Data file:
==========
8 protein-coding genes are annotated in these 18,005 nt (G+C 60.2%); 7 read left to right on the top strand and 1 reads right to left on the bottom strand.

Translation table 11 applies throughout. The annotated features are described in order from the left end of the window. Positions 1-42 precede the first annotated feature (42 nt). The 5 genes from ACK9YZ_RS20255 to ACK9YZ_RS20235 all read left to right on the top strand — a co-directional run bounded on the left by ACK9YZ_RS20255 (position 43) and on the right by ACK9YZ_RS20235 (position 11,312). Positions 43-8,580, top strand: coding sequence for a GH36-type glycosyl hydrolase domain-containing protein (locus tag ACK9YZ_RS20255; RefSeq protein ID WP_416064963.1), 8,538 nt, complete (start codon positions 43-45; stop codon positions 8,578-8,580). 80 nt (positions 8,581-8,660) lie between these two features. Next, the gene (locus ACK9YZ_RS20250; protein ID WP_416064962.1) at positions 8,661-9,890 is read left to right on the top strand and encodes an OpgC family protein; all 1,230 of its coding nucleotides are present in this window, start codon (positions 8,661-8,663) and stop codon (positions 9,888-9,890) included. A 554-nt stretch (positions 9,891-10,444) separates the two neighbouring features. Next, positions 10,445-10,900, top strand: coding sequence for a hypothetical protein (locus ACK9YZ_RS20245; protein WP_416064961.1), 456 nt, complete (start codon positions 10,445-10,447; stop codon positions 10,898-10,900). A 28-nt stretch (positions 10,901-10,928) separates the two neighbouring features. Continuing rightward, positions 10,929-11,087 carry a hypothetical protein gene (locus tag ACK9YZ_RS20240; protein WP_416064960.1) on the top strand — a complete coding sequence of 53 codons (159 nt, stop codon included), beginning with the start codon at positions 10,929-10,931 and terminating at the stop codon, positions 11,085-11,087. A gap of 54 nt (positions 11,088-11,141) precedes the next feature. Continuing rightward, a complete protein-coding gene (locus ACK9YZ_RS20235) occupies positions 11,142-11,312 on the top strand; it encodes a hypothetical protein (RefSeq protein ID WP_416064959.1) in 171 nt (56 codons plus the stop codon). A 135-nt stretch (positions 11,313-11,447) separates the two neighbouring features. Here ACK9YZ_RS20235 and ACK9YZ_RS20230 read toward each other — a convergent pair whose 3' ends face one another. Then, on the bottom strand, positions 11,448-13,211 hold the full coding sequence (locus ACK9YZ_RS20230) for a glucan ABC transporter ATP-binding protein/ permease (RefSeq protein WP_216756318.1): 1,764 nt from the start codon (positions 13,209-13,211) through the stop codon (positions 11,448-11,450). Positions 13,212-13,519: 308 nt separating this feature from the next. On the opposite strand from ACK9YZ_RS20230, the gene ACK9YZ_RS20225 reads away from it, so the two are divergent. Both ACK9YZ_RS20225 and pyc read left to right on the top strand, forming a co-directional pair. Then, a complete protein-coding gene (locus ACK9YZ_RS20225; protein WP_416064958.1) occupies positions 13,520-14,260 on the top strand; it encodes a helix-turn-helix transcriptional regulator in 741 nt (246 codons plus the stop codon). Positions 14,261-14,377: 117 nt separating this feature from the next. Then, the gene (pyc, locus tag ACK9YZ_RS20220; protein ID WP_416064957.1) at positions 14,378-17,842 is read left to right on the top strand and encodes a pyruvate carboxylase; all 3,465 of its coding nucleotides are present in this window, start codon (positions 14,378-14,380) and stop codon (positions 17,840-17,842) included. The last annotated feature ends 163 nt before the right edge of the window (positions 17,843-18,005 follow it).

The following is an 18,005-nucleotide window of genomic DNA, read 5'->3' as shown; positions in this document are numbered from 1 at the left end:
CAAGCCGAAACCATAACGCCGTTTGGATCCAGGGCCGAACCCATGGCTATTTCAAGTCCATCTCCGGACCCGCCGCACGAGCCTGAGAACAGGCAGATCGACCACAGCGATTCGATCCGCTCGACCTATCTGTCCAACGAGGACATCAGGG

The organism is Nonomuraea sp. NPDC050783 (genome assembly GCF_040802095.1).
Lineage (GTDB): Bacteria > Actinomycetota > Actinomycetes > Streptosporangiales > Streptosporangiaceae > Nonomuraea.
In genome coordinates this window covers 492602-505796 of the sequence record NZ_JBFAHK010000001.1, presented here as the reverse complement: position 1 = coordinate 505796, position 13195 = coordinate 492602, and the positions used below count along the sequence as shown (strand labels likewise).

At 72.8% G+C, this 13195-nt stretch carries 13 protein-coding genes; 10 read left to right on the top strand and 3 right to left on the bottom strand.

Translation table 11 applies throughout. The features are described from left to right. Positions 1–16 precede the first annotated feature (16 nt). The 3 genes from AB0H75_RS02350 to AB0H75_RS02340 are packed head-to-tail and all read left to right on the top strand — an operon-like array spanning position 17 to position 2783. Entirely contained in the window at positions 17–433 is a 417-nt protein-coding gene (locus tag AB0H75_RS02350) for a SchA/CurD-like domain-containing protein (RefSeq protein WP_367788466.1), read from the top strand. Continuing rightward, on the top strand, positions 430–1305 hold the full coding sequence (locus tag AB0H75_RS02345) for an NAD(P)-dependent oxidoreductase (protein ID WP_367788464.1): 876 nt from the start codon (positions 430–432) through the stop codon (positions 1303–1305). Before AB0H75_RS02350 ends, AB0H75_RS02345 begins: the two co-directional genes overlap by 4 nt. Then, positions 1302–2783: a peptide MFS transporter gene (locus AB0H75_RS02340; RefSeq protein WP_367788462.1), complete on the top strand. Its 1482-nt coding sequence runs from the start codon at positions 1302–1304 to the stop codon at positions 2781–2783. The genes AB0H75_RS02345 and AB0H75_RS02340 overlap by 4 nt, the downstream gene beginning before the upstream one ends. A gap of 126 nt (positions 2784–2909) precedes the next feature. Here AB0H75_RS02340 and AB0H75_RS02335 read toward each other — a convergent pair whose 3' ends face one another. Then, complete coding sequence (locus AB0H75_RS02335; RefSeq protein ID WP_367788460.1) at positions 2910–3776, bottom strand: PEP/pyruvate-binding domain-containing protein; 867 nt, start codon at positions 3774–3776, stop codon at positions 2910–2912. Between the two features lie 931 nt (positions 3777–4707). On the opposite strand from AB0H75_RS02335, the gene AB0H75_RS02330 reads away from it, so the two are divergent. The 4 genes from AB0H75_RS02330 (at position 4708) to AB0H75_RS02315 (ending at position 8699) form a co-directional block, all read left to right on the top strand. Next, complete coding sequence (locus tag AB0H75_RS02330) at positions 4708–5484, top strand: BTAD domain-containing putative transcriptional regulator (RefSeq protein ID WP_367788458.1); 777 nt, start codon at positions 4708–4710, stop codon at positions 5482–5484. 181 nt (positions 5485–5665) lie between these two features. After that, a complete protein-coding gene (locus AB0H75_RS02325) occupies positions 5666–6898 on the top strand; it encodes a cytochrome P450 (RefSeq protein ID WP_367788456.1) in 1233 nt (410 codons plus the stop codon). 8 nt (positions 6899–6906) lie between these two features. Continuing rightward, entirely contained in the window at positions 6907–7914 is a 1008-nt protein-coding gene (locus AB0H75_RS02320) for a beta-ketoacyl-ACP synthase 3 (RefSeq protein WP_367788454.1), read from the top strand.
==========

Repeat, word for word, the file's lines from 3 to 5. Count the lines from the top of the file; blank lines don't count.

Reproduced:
The following is an 18,005-nucleotide window of genomic DNA, read 5'->3' as shown; positions in this document are numbered from 1 at the left end:
CAAGCCGAAACCATAACGCCGTTTGGATCCAGGGCCGAACCCATGGCTATTTCAAGTCCATCTCCGGACCCGCCGCACGAGCCTGAGAACAGGCAGATCGACCACAGCGATTCGATCCGCTCGACCTATCTGTCCAACGAGGACATCAGGG

The organism is Nonomuraea sp. NPDC050783 (genome assembly GCF_040802095.1).